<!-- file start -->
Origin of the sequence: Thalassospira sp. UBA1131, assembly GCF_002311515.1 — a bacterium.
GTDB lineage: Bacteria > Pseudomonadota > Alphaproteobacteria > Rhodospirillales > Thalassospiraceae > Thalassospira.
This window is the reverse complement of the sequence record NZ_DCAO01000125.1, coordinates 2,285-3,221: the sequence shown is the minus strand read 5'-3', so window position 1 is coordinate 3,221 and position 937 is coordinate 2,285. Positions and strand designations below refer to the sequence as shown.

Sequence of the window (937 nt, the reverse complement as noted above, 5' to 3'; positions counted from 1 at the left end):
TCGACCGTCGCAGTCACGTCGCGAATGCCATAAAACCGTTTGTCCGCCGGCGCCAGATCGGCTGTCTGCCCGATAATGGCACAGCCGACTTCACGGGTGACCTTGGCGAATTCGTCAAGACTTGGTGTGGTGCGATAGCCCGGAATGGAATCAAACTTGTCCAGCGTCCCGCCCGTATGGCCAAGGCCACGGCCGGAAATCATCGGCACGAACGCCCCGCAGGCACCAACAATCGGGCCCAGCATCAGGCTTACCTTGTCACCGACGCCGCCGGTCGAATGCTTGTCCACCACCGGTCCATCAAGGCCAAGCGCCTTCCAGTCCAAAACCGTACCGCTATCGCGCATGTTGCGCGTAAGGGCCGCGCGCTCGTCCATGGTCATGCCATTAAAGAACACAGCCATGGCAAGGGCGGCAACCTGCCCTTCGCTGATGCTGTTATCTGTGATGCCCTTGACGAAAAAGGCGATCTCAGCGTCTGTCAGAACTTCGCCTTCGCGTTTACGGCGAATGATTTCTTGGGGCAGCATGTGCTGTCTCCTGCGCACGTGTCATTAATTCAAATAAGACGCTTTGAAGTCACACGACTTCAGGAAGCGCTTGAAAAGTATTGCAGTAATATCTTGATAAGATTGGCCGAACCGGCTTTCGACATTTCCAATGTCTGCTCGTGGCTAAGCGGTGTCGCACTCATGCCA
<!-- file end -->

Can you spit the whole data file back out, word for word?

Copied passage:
Origin of the sequence: Thalassospira sp. UBA1131, assembly GCF_002311515.1 — a bacterium.
GTDB lineage: Bacteria > Pseudomonadota > Alphaproteobacteria > Rhodospirillales > Thalassospiraceae > Thalassospira.
This window is the reverse complement of the sequence record NZ_DCAO01000125.1, coordinates 2,285-3,221: the sequence shown is the minus strand read 5'-3', so window position 1 is coordinate 3,221 and position 937 is coordinate 2,285. Positions and strand designations below refer to the sequence as shown.

Sequence of the window (937 nt, the reverse complement as noted above, 5' to 3'; positions counted from 1 at the left end):
TCGACCGTCGCAGTCACGTCGCGAATGCCATAAAACCGTTTGTCCGCCGGCGCCAGATCGGCTGTCTGCCCGATAATGGCACAGCCGACTTCACGGGTGACCTTGGCGAATTCGTCAAGACTTGGTGTGGTGCGATAGCCCGGAATGGAATCAAACTTGTCCAGCGTCCCGCCCGTATGGCCAAGGCCACGGCCGGAAATCATCGGCACGAACGCCCCGCAGGCACCAACAATCGGGCCCAGCATCAGGCTTACCTTGTCACCGACGCCGCCGGTCGAATGCTTGTCCACCACCGGTCCATCAAGGCCAAGCGCCTTCCAGTCCAAAACCGTACCGCTATCGCGCATGTTGCGCGTAAGGGCCGCGCGCTCGTCCATGGTCATGCCATTAAAGAACACAGCCATGGCAAGGGCGGCAACCTGCCCTTCGCTGATGCTGTTATCTGTGATGCCCTTGACGAAAAAGGCGATCTCAGCGTCTGTCAGAACTTCGCCTTCGCGTTTACGGCGAATGATTTCTTGGGGCAGCATGTGCTGTCTCCTGCGCACGTGTCATTAATTCAAATAAGACGCTTTGAAGTCACACGACTTCAGGAAGCGCTTGAAAAGTATTGCAGTAATATCTTGATAAGATTGGCCGAACCGGCTTTCGACATTTCCAATGTCTGCTCGTGGCTAAGCGGTGTCGCACTCATGCCA